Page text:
3. Do the Soviets have better equipment?

Sometimes Soviet workers call the machines they use in industry and agriculture “aged” and say that they have long used more modern and effective machinery. Similar statements are often confirmed by those on leave from the Eastern Front.

Regarding this: Such statements are accurate in individual cases. For the purposes of foreign propaganda, the Soviets have in a very few places built top-notch facilities. However, this applies only to measures that serve war production.

Although the Bolshevist system ruthlessly tormented the population, letting them rot, it spared no expense in preparing for the planned world revolution. In this way it build respectable weapons, in large amounts and of good quality. There was nothing left for the people. They were only the means to an end on the way to achieving their goal.

Second, this modern factories were not the product of the Soviet economy, but rather came exclusively from abroad, primarily from Germany. They have no right to boast about foreign intellectual property.

Any thoughtless chatter about Soviet labor being “superior” or their labor methods “advanced,” or conclusions about the “modernity of the Soviet Union” is a clear insult and must, therefore, be sharply condemned by all speakers and pitilessly criticized.

II. Human raw material?

In this regard, all speakers are instructed to avoid the expression “human raw material,” which has been often heard recently. Phrases like “the most important raw material today is a person” are to be strictly avoided. For the National Socialist, a person is not raw material, since he may not be valued according to the democratic concept of a “resource.” We can leave that to the plutocrats who send their precious little sons and daughters to boarding schools like Eton, Harwich, etc., but see all other productive people as plebeians. Or to the Jews, who cynically and crudely incite the peoples to bloody war, then earn richly from the human misery they have caused, sucking their very blood. That is also reserved for Stalin’s Jewish paradise. There, a terroristic Jewish clique cares nothing about people, but rather reduces the lives of millions to decay, ruin, and misery.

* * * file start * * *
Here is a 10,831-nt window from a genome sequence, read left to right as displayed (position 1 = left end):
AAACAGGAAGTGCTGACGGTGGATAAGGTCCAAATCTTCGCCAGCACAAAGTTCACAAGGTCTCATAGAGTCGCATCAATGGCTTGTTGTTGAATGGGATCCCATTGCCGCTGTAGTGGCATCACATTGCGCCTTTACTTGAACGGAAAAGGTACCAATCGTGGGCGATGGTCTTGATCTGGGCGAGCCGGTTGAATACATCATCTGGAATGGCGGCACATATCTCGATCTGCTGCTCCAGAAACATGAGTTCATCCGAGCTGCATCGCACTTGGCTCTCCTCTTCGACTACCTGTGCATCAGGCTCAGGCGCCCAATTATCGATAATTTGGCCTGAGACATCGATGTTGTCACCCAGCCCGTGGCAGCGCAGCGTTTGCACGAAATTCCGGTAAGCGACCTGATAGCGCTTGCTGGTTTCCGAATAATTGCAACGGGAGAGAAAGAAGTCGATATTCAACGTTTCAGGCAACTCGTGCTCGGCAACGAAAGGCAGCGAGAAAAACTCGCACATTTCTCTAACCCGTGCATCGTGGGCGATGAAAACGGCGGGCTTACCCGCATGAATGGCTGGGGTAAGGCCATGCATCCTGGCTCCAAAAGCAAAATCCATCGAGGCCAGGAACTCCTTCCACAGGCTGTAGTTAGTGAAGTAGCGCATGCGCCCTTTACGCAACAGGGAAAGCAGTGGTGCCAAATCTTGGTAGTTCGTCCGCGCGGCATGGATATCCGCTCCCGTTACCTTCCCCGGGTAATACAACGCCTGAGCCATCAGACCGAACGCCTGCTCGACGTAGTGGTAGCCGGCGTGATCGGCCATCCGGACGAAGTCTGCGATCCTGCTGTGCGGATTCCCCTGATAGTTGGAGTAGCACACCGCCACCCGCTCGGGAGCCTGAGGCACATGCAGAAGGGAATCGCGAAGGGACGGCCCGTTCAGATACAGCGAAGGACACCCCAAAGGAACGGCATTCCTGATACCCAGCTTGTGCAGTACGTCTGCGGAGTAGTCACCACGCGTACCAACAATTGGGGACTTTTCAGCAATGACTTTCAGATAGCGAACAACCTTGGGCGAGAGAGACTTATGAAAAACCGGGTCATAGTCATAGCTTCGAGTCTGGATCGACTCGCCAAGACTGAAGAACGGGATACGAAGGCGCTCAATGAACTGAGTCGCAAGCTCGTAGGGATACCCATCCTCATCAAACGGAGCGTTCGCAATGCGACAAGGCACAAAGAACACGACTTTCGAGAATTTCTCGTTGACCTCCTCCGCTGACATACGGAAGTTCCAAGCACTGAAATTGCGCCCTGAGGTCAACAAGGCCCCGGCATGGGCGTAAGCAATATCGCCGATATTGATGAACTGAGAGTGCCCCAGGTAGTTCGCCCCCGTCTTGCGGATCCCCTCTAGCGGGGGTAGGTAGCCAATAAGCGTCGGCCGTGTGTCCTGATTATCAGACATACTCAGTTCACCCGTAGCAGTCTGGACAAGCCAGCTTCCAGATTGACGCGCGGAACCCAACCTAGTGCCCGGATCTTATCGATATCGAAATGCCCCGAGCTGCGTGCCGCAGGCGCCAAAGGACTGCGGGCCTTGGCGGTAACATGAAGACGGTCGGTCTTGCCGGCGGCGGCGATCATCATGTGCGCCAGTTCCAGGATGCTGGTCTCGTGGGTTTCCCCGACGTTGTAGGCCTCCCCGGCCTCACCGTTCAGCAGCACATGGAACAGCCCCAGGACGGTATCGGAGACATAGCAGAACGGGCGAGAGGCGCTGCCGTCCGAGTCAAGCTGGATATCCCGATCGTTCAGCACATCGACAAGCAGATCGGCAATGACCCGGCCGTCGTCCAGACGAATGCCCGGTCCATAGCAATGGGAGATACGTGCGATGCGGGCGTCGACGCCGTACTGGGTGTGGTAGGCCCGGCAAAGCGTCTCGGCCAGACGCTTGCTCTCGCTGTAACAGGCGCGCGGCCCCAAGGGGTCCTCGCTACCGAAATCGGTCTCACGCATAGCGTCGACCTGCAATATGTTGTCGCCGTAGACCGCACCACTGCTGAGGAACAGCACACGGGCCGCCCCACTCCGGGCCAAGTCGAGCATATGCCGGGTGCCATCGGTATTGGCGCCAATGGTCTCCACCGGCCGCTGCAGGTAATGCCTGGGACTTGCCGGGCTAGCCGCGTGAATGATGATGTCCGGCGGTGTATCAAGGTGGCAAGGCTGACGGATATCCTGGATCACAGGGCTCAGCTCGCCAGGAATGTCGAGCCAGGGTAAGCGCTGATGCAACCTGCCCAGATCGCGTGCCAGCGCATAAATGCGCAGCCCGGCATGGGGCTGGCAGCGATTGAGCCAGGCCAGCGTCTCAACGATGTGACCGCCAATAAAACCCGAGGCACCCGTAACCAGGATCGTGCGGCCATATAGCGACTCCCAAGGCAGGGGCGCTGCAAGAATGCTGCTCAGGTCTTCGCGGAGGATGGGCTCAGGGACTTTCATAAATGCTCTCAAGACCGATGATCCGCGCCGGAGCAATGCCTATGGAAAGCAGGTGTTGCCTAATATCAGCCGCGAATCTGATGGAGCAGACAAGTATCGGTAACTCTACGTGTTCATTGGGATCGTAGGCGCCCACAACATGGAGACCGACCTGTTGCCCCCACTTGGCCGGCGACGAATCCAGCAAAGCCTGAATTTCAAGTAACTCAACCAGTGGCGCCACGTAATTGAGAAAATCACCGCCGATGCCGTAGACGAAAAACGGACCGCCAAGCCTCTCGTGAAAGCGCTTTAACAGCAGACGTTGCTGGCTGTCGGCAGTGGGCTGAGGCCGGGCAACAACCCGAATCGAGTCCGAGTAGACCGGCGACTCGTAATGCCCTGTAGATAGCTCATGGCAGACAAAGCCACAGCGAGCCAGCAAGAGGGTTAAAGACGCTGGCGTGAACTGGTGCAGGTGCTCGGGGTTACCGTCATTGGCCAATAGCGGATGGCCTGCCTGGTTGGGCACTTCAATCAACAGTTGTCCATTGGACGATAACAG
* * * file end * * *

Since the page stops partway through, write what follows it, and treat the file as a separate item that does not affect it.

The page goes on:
For us National Socialists, the person is holy because of his inherent racial worth and nature. Our brave soldiers, our devoted workers, our caring mothers, and our loving wives are never part of a mass, but rather always the reason for our battle, our labor, and our entire lives.

III. Senseless rumors about future cuts in rations.

Certain circles reveal their “political insight” by stupid talk that contributes to discord among our people. Those subversive forces seem to want to make a profession of influencing the great courage and calmness of our popular morale through continual grousing and making things look bad. These people know very well that they are harming German domestic morale through such chatter and apparently think that that is extraordinarily valuable work. It is doubtless valuable in the eyes of the enemy. We, however, want to see to it that such creatures increasingly disappear from our community, or at least stop talking.

Their current favorite theme is “coming reductions in rations.” They talk about unavoidable shortages in supplies, of meatless summer months, and other such nonsense.

All of these rumors are obviously inspired by our enemy. The German supply situation gives no cause for such prophecies. As far as we can currently see, at least up to the coming fall and a new harvest, no further cuts will be needed. As a result, no responsible office has spoken about such things, so that evil intentions are the only source of these rumors.

All propagandists and speakers are instructed to combat energetically such statements and chatter and point out how contemptible such nonsense is.

IV. The Jews worry about their fate.

A Reuters dispatch of 8 June from New York shows how much this war serves Jewish interests:

“The exiled leaders of Jewish communities from areas currently under the influence of the Axis powers have founded an association for the affairs of European Jews.

This association is to work out plans to assure Jewish rights for reconstruction after the war. The association has 75 members. Each represents Jews who have emigrated from Austria, Belgium, Czechoslovakia, Estonia, France, Germany, Lithuania, Latvia, Poland, Romania, and Yugoslavia.

A conference of leading Jews concluded that each coming armistice and each future postwar treaty must contain provisions abolishing all anti-Semitic measures. Furthermore, all Jewish refugees must have the right to return home and must get their property back, or be compensated for it. And there must be legal guarantees against any form of discrimination against the Jews.

This announcement needs no additional commentary. The speaker should strongly criticise this Jewish conspiracy against a reasonable peace in Europe.